secondary insulation - victorian terrace(10 Posts)
what are the options?
it's the standard double thickness solid brick wall.
have heard of neoprene inside
or tiles, render, cavity + tiles outside.
not in a conservation area but most houses are london stock, a few are grey rendered.
do I need planning permission if going for outside insulation? (planning website not very clear on this)
I'm hoping someone comes along to help you - I've heard about insulating plaster and insulating plasterboard but don't know how effective they are or what the drawbacks are.
My neighbor has insulated his Victorian stone villa by hacking off the plaster on the external walls, insulating plasterboard then skim and reinstate the cornice. twas ££££. The local feeling is that he is crazy. He won't live long enough to recoup the cost.
Externally, I have seen it done to HA stock where they did the whole block, but I imagine that cladding a solitary house would devalue it. A bit like stone cladding.
Why do you want to do this in a terrace? Will you not be cozy enough with your neighbors?
I'd echo the last poster- can be very pricey and you may not ever recoup your costs, as well as devaluing the house with loss of features etc. could you look at other measures- ie efficient boiler, secondary glazing, decent loft insulation.
I think that you'll devalue your own house. I would run a mile from a house with external insulation. House up the road has been clad in what looks like upvc planks. Fugly as anything, particularly since is a semi and the adjacent house is unscathed.
I don't think you need planning permission if you're not CA.
have a look at these conference proceedings
i have internally insulated some parts of my house where small areas could be done without problems with cornicing/architrave etc. however not long after that lots of the advice on ventilation and cavities etc changed. i does now make me a bit nervous - esp after reading those proceedings where they say not to superinsulate and to make it slightly pervious. it is a can of worms.
external insulation is a lot more straightforward esp if you go for a breathable Lime Technology Ltd. hemp based system. standard types are not terribly compatible with lime mortar/solid wall breathable construction which is different to the sealed/wrapped approach taken now. so read up about that so you understand that before doing anything.
trouble with external stuff is that it looks odd in a terrace as others have said and also it changes the relationship between the wall line and your roof overhang. if not dealt with the junction can look ugly.
lastly while i am into the idea of reducing carbon emissions/bills most people out there are still not. i posted a while back about whether i should pay more to get a proper energy performance certificate when i sold my house. the resounding verdict by posters was that it wasnt worth it because it would have little effect on their decision to buy my home. by contrast someone who knows about internal insulation.could be put off by it because they would know the potential pitfalls.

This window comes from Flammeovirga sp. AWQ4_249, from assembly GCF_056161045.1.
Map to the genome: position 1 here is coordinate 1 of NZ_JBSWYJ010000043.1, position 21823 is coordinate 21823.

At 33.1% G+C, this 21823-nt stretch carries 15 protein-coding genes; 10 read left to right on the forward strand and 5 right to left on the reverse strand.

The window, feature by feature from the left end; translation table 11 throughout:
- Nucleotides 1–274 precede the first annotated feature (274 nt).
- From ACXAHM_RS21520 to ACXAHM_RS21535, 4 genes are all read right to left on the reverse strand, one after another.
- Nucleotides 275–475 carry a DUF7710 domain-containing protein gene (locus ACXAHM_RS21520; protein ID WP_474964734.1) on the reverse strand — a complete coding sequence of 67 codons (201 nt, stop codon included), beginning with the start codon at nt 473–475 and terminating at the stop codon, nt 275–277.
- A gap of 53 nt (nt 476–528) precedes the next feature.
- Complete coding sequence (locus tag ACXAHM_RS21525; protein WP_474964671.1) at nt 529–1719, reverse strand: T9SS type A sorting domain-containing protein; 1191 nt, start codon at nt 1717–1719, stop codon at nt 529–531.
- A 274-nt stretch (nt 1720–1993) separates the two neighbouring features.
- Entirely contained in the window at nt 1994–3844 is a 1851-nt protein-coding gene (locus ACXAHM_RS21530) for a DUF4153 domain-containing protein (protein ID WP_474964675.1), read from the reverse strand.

if i were you i would probably do all the other bits to improve energy efficiency and steer clear of the internal insulation in this case and unless you are end of terrace and can just do the gable then maybe forget external too.
if you haven't already seen it this is a great guide to priotitising. there are loads of things that you could do that would giver lower cost - higher benefit:
We're semi detached and the open side is considerably colder. I looked into interior wall insulation, but it gets very complicated with replacing coving, picture rails, electrical sockets etc I was advised we would lose about 4 inches which I thought would be too noticable.
I would love to insulate the whole outside wall (not visible from the street) but I suspect it would be too costly and might cause condensation issues. In a terrace you really run the risk of standing out, and not in a good way.
Most of your heat loss will be through front and rear windows. I would look there first. We replaced all our rear standard sashes with new hardwood ones. Was also ££ but they are fantastic - room temperatures are much more even and I hope they will be an improvement that will add value. Unfortunately the ones at the front are too ornate so we have to live with beauty over practicality until we win lottery. Thermal curtain linings are good!
You can get polystyrene wallpaper to go under regular wallpaper. Adds an extra layer and doesn't cost £££'s
We had our lounge wall insulated with insulated plasterboard - I think battens were put on existing wall, then the plasterboard put on these, so creating a cavity. We have really noticed the difference (and now want it done in 2 more rooms). Cost in region of £600. Though we have 1930s bungalow rather than Victorian house.
Think with experienced builder, the extras are not complicated, eg not too difficult to get electrician to sort sockets etc.
lots of food for thought.
we are sort of thinking of doing the back (north facing) as it needs repointing in the next 10years or so anyway.
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